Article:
“Reinventing the toilet”: a justification?

The Gates Foundation’s recent announcement that it wanted to “reinvent the toilet” was understandably met with cautious scepticism by some in the sector. But the text is now online of a more detailed speech where the head of the WASH program at the Foundation, Frank Rijsberman, tries to satisfy us “hardcore water and sanitation enthusiasts”.

The whole speech is worth reading in full, but here are some highlights and comments:

The only form of sanitation that we are really interested in is on-site sanitation, i.e., sanitation that is not connected to sewers. It is a wonderful ambition to provide entire populations with gold-standard flush toilets connected to sewer systems and wastewater treatment plants. Indeed, this still appears to be official policy in many places. But it is not the form of sanitation that serves the people we aim to serve…

That does not mean, however, that we think that poor people, who can’t afford the flush toilets that you and I use, have to be satisfied with the outhouses that we happily left behind us sometime in the last century…. Wouldn’t you rather have a toilet in your house that directly recovers the energy, nutrients, and water that we currently throw away? Wouldn’t you like a toilet that helps you recycle waste in the same way that we now recycle paper, glass, and plastic? I bet you would. So, yes, we think that the toilet should be reinvented.

Well, maybe some people would. But we know already that cultural attitudes to shit (and what to do with it) differ widely according to time and place and have a big influence on what types of toilets people use (or don’t). The ambition here is to use the technology to change people’s desires – “toilets that everyone will aspire to have”. Rijsberman makes the now-common comparison between the number of mobile phones and toilets in Africa and extends the analogy to iPads and Kindles, things we didn’t know we wanted until we saw them. It’s certainly ambitious, and I’m fascinated to see how the different grantees for the toilet-reinvention challenge try to adapt and pitch the different ideas in different contexts.

Rijsberman himself acknowledges that being “technology zealots” is not a single answer. Science and technology – aka the reinvented toilet – is only the first of the Foundation’s three sanitation initiatives. The second is delivery of programs at scale, based on Community Led Total Sanitation – what Rijsberman refers to as CLTS++. I like the organisation’s key questions:

  1. What is the effectiveness and cost of the initial program that supports ending open defecation for millions of people?
  2. What is the sustainability of such programs? Are communities still ODF 12 or 24 months later?
  3. What is the sustainability of such programs in terms of emptying the latrines when they are full – even in rural areas?
  4. What is the most effective way of combining supply-side measures, such as sanimarts, with CLTS-style demand creation?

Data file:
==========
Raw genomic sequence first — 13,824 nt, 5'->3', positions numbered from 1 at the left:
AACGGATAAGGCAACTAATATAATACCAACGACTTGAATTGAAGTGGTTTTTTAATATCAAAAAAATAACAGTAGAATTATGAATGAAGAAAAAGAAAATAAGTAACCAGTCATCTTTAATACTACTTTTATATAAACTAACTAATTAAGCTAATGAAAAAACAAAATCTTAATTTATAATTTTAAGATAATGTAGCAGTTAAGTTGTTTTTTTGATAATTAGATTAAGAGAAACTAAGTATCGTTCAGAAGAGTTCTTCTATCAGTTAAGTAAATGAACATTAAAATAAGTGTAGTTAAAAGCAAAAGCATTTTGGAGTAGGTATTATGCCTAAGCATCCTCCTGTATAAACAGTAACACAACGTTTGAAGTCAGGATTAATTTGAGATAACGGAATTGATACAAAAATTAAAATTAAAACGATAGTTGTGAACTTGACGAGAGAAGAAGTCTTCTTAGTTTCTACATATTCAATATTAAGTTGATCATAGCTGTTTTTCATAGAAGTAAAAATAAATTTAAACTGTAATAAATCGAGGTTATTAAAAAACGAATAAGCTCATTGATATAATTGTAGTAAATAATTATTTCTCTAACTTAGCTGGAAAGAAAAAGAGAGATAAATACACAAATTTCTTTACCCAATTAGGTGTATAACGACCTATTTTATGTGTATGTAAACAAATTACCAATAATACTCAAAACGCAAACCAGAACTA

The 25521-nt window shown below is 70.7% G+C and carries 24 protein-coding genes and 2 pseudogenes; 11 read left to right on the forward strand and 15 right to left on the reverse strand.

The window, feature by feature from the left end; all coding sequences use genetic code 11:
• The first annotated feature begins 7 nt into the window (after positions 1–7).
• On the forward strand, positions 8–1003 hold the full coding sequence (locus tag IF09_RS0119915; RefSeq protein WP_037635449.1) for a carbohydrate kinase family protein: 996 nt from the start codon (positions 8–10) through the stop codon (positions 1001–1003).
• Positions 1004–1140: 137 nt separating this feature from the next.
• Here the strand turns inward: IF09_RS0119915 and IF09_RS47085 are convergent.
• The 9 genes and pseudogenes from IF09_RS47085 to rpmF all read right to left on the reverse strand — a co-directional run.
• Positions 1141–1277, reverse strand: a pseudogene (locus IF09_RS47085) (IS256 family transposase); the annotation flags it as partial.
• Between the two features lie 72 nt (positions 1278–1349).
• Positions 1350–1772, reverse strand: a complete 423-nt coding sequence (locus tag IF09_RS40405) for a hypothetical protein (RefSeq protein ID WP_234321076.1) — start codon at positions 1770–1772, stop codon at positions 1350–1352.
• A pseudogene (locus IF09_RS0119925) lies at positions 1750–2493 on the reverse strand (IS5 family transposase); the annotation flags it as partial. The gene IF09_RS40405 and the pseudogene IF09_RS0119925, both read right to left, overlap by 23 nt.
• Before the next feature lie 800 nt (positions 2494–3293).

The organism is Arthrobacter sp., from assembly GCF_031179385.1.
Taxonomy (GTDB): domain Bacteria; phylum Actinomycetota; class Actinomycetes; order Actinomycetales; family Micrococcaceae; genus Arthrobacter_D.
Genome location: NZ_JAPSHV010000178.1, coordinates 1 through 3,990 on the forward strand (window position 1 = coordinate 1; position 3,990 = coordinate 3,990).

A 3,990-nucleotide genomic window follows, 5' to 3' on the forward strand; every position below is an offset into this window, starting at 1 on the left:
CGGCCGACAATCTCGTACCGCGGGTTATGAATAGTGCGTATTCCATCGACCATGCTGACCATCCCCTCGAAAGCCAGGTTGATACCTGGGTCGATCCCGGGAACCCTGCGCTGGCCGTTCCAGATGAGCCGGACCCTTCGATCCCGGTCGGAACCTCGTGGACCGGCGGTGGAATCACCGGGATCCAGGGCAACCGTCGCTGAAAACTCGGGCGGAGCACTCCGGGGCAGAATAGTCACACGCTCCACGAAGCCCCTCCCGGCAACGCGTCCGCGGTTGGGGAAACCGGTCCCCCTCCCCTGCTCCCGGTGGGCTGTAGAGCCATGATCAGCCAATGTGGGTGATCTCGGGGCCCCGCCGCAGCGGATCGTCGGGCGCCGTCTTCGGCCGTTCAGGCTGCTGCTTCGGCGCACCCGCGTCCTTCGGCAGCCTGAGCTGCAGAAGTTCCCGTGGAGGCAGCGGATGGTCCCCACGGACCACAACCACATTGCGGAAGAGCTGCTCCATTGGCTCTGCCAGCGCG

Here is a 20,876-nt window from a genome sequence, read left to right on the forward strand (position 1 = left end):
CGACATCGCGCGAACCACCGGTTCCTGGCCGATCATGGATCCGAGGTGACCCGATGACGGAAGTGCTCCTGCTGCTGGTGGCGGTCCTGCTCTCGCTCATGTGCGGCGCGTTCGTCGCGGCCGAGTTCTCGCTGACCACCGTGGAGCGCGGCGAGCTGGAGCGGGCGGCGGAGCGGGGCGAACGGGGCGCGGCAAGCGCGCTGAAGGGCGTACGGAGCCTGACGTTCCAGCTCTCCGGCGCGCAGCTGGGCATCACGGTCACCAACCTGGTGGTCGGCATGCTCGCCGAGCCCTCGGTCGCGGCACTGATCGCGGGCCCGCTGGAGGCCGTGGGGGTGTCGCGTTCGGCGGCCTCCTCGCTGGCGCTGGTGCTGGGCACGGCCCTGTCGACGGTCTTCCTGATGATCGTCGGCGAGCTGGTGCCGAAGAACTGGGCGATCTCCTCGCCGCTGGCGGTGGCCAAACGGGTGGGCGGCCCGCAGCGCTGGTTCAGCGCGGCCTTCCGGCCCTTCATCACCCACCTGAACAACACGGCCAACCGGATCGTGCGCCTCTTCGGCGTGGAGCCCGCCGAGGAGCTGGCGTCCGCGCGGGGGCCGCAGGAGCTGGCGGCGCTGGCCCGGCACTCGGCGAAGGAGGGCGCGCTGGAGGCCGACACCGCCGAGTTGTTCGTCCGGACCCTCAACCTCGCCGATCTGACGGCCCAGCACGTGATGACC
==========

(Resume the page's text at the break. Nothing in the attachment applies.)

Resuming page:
5. What is the degree to which subsidies are necessary to reach the poorest of the poor?
  6. What is the most effective way to engage to engage with, or hand over, CLTS efforts to governments?

This final question – reaching the stage of government-enabled services rather than one-off programs – is key. As I have noted before, the question of where CLTS fits into wider public health policy is a tricky one. Going by this speech, the Gates Foundation’s idea seems to be to work out how to push down the cost of CLTS as much as possible, so that it becomes possible for governments in poor countries to support rural sanitation services via this approach. It will be interesting to see how this develops given some of the other obstacles identified by CLTS proponents such as vested interests in hardware-subsidy and construction projects, and to what extent cost is a driver compared to other influences. The third aspect of the Foundation’s strategy is the policy and advocacy necessary to promote the role of governments in providing or enabling sanitation services. There are a few examples of this work in the speech, but given the Foundation’s other initiatives, it will be worth watching how they further position themselves in this arena.


2 Comments on ““Reinventing the toilet”: a justification?”

  1. David L says:

    Having read George’s ‘Big Necessity’ I can now understand not only the acronyms [!], but also how reasonable. relevant and sensible this proposal is. George also points us to the many cultural challenges that will stand in the way of progress no matter how laudable. I do wonder why not here too having questioned whether our system for disposing of human waste matter i.e. shit, is really the best model. I shall watch developments with interest but will not be expecting much if any evidence of progress in my lifetime.

  2. […] vaccination programmes, it also gives money to riskier ideas with less predictable outcomes – see reinventing the toilet. Secondly – as we discussed at the recent learning event on sustainability in London – not all […]

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